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Edition 10 | October 2019

Update from the Inspector-General and Taxation Ombudsman

It has been six months already since I commenced as Inspector-General and Taxation Ombudsman (IGTO). It has been a steep learning curve and an extremely busy period for the office.

In the first quarter of the 2020 Financial Year (FY20), my team and I have completed and published our Corporate Plan 2020 - 2023, our Annual Report 2018-19 and lodged four submissions – two to the Senate Economics Legislation Committee, one to the Treasury and one to the Australian Information Commissioner. One of the submissions to the Senate Economics Legislation Committee was in relation to the Inquiry into the performance of the Inspector General of Taxation and Taxation Ombudsman – which is on-going.

This is an important inquiry and opportunity to clarify the role of the IGTO and the community’s expectations of our services in the administration of taxation laws. For example:

• We must investigate complaints by taxpayers (or their representatives) and tax practitioners where a Tax Official’s actions or inactions, decisions or systems affect them personally;

• We must investigate systems to administer taxation laws if directed by the Minster; and

• We may investigate actions or systems established by taxation laws, the Australian Taxation Office (ATO) or Tax Practitioners Board (TPB) to administer taxation laws - especially with an objective to improve the administration of the taxation laws for the benefit of all taxpayers, tax practitioners and other entities. This is always subject to competing priorities.

I have joined the Australian and New Zealand Ombudsman Association (ANZOA) to learn and share experiences, insights and improvement opportunities with other domestic and international Ombudsmen. This complements our membership with the International Ombudsman Institute.

I took the opportunity this quarter to attend New Ombudsman training and engage with the USA and other international Ombudsmen at the United States Ombudsman Association Conference. I also attended the meeting and conference of the Australasian-Pacific Ombudsman Region. Both provided insights to assist in my own work here in Australia.

Domestically, I have attended a range of meetings, discussion groups and conferences including the IPA Women in Practice Conference, the Tax Institute’s 52nd Western Australia State Convention and the Society of Consumer Affairs Professionals (SOCAP) Symposium where two of my team members were recognised for their work in complaints handling services – especially improvements to assist culturally and linguistically diverse individuals.

I welcome these opportunities to meet with participants in the tax system and discuss concerns and potential areas for investigation. Details of two new investigations are provided below.

Two New Investigations to commence!

Obviously we cannot investigate every systemic issue that is raised with us. The reviews below respond to feedback we have received directly from stakeholders and is informed by priority concerns arising through our complaint handling service. Full details, including how to lodge a submission, are available on our website.

An investigation and exploration of undisputed tax debts in Australia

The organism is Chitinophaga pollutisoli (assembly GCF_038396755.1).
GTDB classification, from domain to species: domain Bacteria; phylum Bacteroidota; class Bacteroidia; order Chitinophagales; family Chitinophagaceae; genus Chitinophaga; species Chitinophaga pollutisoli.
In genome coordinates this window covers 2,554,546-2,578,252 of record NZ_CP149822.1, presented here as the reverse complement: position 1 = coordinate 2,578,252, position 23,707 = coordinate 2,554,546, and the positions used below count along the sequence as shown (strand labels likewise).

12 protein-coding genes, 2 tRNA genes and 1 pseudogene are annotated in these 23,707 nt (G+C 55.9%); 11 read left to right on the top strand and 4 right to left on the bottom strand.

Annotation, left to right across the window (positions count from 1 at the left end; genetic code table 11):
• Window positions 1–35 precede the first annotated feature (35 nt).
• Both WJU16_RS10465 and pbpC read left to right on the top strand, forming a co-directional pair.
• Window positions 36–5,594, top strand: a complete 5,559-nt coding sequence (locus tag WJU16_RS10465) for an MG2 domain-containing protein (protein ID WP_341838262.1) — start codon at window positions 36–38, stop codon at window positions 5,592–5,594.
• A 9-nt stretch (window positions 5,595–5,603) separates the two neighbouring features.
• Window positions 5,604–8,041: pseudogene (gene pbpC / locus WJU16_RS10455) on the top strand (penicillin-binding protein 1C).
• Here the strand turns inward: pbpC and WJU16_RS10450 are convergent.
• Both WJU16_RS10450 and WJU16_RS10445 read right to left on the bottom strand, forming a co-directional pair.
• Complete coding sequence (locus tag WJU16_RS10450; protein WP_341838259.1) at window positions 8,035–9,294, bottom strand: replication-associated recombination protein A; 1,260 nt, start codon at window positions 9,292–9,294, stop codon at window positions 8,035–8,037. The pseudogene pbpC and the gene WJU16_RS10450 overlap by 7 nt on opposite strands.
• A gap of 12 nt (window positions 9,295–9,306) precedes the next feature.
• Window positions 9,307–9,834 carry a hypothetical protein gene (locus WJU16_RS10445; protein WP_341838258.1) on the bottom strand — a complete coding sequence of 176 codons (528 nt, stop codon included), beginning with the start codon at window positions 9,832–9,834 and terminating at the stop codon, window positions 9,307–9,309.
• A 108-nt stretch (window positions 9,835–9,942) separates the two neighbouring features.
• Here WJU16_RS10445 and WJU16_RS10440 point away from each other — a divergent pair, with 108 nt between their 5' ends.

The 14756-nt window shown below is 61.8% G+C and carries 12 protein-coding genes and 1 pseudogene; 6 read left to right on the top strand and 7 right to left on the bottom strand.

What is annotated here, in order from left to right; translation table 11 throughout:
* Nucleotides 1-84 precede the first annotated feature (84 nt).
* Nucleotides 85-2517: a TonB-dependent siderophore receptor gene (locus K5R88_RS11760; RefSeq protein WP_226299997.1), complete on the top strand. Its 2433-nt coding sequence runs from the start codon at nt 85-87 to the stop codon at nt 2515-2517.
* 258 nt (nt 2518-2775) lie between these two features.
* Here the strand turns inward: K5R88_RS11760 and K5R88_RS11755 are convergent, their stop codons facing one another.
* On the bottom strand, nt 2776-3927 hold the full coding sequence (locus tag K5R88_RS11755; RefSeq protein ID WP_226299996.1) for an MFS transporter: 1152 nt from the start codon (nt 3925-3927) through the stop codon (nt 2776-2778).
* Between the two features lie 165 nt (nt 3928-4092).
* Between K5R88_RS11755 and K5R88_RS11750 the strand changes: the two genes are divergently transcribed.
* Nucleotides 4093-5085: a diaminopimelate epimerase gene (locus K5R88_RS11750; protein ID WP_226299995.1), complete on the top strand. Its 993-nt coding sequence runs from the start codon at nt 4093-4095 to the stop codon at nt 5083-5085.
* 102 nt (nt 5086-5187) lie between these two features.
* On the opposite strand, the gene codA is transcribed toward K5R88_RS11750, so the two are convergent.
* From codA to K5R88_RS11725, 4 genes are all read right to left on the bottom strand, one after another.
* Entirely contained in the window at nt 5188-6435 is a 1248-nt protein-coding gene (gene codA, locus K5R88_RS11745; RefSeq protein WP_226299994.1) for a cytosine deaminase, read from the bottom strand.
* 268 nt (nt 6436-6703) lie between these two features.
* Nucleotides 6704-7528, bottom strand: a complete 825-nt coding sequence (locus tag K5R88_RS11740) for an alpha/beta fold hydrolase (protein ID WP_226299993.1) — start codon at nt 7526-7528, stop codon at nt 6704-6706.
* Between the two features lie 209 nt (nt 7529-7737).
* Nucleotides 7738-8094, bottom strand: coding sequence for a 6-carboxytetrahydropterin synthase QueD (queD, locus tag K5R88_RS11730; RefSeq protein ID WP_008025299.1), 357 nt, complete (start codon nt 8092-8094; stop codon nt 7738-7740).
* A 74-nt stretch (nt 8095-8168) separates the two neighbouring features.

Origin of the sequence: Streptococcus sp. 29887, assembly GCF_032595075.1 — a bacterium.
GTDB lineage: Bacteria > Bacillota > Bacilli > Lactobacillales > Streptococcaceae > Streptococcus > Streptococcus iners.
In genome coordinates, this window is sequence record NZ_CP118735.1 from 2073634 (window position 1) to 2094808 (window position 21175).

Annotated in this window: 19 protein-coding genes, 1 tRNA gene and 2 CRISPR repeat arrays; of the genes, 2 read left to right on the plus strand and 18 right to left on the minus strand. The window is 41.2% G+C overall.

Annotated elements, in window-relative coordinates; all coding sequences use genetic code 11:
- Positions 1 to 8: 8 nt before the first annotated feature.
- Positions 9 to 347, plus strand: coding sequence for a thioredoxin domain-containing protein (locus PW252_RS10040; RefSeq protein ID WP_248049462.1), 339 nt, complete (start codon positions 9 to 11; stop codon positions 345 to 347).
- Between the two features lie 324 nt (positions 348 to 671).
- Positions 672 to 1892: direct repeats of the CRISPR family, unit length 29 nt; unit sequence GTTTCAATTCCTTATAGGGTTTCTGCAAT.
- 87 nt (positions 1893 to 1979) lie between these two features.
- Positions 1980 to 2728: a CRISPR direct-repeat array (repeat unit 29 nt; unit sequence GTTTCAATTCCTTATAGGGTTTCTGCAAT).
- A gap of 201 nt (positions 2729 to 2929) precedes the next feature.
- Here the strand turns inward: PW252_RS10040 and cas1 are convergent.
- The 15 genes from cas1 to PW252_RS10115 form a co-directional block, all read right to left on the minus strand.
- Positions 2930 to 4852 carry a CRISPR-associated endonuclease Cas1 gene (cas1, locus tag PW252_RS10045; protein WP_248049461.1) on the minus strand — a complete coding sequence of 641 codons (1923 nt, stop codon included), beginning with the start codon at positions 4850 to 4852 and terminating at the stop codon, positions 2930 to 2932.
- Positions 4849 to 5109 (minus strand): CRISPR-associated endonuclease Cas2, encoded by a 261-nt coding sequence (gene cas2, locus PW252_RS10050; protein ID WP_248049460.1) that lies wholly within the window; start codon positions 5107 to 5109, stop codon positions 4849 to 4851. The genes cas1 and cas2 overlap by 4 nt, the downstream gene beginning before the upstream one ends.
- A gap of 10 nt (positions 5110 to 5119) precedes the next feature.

During the last four financial years – FY16, FY17, FY18 and FY19 – the ATO reported an increasing trend in the levels of undisputed debt (called ‘collectable debt’ by the ATO). The increasing trend is evident at both a headline level and within each of the major components of debt, as set out in the table below.

[i] Source: Commissioner of Taxation Annual Report 2017-18, p 198 and Annual Report 2018 -19 pp 177 - 178. The breakdown of collectable debt lists only the major components. *Rounding causes the totals to differ from the sum of the components.

The Auditor-General Report notes that tax debt owed by small business makes up 63% of overall tax debt, with collectable debt for small business totalling $15 billion in June 2018. The composition and reasons underlying the growth in undisputed debt are not entirely evident. Increasing undisputed debts may be attributable to a range of factors – interest and penalties, increasing tax collections, timing factors, internal changes within the Australian Taxation Office, including system and process changes as well as external environmental factors such the performance of the economy, credit availability, introduction of new laws or policies that affect tax compliance.

The purpose of the review is to understand the trends and landscape of outstanding tax debts in Australia. The results can assist to identify and gain greater insight into which segments of the economy are experiencing increases in undisputed debt collections – that is, areas for further and targeted investigation.

The investigation will also consider international jurisdictions associated with low levels of undisputed tax debts and their related environment. Whilst direct international comparison is rarely possible owing to differences in tax systems, there may be some lessons or insights from overseas experiences that can be identified for further exploration.

Although this is largely an initial scoping study for a subsequent targeted review, the IGTO welcomes submissions, comments and observations from all stakeholders.

Death and taxes: An investigation into ATO systems and processes for dealing with deceased estates

This review responds to feedback we have received directly from stakeholders and through our complaints handling service. Full details are available on our website but in summary we understand the system is not optimal.

Some of the concerns raised (to date) include:

• a lack of acknowledgment from the ATO following notification of the death of a taxpayer;

• difficulties or delays obtaining a deceased estate tax file number;

• inconsistent steps for executors to provide their identity to access information, which is made more challenging in instances where the taxpayer died intestate (without a will);